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Indian Civil Rights Act

What is the Indian Civil Rights Act?

Native Nations, whose political systems and traditions predate the United States and the passage of the Constitution, never agreed to any of the terms in the Constitution, including the Bill of Rights. This idea that tribes were not subject to limitation by the Bill of Rights because of their established sovereignty was most clearly communicated in Talton v. Mayes, 163 U.S. 376 (1896). In Talton, the Supreme Court held that Native Nations are “distinct, independent political communities” and found that tribal governments and their courts were not subject to Fifth Amendment limitations applicable to federal and state governments because of their distinctiveness that predates the Constitution.

During the Civil Rights era, members of Congress became concerned about American Indian civil rights in Indian country. However, American Indian individuals and groups like the American Indian Movement were concerned about American Indian rights violations by federal and state authorities. The concerns of Congress, violations by tribal authorities, are addressed in Indian Civil Rights Act, which passed in 1968. (25 U.S.C.§§ 1301-1304)

For more on ICRA and other information on the relationship among tribal, state and federal governments, consider purchasing: Deer, Sarah. Introduction to Tribal Legal Studies. Rowman & Littlefield, 2015.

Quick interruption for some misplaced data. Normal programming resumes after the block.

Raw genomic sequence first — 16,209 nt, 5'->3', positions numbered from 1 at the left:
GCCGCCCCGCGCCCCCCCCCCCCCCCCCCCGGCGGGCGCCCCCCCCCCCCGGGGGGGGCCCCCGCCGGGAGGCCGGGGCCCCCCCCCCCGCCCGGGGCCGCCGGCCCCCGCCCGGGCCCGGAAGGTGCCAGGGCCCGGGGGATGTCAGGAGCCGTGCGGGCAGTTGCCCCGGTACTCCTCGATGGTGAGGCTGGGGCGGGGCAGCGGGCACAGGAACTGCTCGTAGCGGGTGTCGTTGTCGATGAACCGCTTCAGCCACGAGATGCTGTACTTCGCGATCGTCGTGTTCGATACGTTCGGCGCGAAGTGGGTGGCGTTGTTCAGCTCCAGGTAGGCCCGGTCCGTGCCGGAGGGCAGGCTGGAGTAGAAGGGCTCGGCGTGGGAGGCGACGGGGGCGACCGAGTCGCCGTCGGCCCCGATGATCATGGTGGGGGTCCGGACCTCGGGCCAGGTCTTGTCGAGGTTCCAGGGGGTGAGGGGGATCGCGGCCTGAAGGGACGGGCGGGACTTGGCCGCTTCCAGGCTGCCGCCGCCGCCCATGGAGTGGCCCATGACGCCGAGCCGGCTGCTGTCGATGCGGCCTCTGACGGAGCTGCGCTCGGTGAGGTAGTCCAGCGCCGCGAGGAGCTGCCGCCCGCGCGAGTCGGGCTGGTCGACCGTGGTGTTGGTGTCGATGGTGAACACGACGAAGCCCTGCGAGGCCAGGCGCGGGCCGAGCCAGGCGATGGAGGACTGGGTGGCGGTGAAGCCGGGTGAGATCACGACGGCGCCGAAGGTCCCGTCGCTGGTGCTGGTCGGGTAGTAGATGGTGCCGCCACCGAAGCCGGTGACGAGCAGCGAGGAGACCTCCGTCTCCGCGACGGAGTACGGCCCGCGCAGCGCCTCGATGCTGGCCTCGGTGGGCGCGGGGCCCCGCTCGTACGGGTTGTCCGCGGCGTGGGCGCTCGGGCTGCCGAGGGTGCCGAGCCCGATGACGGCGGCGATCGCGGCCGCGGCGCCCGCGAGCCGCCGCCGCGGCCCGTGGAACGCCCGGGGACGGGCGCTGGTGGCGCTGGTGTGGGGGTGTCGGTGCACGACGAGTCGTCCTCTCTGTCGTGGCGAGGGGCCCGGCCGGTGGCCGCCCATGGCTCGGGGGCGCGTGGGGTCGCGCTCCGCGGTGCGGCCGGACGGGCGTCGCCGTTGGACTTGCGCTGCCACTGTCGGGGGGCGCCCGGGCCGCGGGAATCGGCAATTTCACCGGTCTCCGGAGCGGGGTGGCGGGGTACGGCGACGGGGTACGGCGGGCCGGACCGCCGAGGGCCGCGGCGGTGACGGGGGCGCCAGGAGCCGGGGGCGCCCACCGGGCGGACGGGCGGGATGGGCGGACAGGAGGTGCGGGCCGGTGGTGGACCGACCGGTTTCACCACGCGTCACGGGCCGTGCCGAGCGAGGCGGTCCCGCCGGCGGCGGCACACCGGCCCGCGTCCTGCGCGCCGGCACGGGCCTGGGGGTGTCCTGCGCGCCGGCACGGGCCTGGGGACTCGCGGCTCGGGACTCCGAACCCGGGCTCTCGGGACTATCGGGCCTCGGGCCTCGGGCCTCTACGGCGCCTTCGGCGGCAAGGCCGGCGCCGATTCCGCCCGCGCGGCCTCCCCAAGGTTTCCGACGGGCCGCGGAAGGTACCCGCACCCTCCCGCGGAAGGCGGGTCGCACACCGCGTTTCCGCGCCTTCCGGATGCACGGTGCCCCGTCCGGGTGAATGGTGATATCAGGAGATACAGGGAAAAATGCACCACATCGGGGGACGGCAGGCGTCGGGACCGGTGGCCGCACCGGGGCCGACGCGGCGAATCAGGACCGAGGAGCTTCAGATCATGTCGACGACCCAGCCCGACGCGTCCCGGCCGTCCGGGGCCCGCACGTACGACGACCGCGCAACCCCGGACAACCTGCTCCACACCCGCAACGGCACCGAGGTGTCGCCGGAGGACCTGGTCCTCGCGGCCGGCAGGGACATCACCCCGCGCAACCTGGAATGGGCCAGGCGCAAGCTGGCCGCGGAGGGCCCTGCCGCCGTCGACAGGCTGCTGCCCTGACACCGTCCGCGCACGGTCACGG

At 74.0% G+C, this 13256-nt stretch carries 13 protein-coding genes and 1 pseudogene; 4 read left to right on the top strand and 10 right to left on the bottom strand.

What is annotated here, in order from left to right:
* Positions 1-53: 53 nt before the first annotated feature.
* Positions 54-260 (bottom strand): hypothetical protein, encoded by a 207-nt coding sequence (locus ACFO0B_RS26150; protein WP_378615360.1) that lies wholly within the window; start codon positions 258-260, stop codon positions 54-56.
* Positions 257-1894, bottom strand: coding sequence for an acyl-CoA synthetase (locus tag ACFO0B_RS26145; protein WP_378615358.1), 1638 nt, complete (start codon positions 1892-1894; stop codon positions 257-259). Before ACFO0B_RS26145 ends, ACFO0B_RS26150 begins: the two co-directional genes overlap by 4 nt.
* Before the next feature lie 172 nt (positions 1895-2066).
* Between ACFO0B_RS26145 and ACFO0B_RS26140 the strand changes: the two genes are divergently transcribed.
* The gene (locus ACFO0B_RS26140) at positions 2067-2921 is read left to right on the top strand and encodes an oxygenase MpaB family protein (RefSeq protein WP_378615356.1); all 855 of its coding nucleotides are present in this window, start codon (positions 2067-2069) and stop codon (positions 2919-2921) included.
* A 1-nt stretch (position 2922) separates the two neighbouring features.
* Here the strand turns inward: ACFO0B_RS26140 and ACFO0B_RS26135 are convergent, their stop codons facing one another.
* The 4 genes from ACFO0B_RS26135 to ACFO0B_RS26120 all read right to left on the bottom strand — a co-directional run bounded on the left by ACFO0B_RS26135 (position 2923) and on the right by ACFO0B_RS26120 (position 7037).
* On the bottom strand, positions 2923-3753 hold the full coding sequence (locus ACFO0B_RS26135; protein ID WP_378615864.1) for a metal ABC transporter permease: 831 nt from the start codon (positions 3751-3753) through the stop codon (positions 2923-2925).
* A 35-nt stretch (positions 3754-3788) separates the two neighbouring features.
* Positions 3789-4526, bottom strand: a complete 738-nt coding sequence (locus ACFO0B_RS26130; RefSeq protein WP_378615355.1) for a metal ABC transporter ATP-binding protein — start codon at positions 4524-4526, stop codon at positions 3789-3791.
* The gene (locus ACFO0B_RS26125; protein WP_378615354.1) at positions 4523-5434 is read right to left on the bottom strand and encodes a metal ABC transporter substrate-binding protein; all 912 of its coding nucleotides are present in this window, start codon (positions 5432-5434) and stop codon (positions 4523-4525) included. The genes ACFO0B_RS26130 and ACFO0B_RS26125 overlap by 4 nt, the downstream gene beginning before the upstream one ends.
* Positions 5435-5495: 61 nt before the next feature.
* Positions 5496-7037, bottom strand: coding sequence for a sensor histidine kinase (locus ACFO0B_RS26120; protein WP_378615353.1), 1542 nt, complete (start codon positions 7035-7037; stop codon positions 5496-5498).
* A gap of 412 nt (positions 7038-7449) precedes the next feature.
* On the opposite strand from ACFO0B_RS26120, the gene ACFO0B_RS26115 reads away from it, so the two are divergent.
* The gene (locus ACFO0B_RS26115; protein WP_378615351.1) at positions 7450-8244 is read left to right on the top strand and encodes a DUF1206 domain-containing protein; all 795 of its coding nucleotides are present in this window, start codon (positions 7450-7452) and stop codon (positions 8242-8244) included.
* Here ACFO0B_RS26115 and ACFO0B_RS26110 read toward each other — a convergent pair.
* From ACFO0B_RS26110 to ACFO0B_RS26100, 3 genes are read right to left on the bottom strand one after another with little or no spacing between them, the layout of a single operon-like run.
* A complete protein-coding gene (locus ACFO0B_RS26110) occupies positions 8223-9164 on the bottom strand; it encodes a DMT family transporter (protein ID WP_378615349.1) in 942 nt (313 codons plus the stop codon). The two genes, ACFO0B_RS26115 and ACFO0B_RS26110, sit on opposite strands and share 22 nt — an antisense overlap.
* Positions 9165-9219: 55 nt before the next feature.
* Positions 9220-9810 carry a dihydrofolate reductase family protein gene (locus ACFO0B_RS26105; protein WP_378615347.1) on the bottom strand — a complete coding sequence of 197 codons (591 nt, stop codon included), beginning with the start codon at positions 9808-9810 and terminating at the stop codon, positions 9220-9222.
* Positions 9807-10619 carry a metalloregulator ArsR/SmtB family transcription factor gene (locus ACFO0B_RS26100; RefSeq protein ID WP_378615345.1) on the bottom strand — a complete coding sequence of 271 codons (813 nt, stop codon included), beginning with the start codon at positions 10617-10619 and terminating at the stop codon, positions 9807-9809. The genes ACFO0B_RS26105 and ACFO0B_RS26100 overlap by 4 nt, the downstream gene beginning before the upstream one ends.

“Indian Bill of Rights”

Though the Indian Civil Rights Act (ICRA) was passed in 1968, not all provisions of the Bill of Rights were mirrored in the “Indian Bill of Rights” contained in ICRA. The equivalent of the establishment clause, right to appointed counsel, grand jury indictment requirement, and civil jury trial were all excluded.

Amendments to ICRA

Since its enactment in 1968, the Indian Civil Rights Act (ICRA) has been amended four times. It was first amended in 1986 to increase the sentencing limitations in section 1302(7). This provision originally limited tribes to imposing sentences for a single offense to no greater than six months imprisonment or a fine of $500 or both. In 1986, this provision was amended (as part of a federal drug and alcohol prevention act) to "in no event impose for conviction of any one offense any penalty or punishment greater than imprisonment for a term of one year or a fine of $5,000, or both.”

1991 – “Duro-Fix”

The Indian Civil Rights Act (ICRA) was amended again in 1991 in order to overturn the U.S. Supreme Court decision in Duro v. Reina, 495 U.S. 676 (1990). The Duro decision held that tribal courts lack criminal jurisdiction over non-member Indians. Congress overturned the Duro decision (the so-called Congressional "Duro-fix") by adding the language "…and means the inherent power of Indian tribes, hereby recognized and affirmed, to exercise criminal jurisdiction over all Indians" to the definition of "powers of self-government." This Congressional Duro-fix restored tribal court criminal jurisdiction over all Indians (members and non-members).

            25 U.S.C. §1301 Definitions 

            For the purposes of this subchapter, the term –            

(2) “powers of self-government” means and includes all governmental powers possessed by an Indian tribe, executive, legislative, and judicial, and all offices, bodies, and tribunals by and through which they are executed, including courts of Indian offenses; and means the inherent power of Indian tribes, hereby recognized and affirmed, to exercise criminal jurisdiction over all Indians;

2010 - Tribal Law and Order Act (TLOA)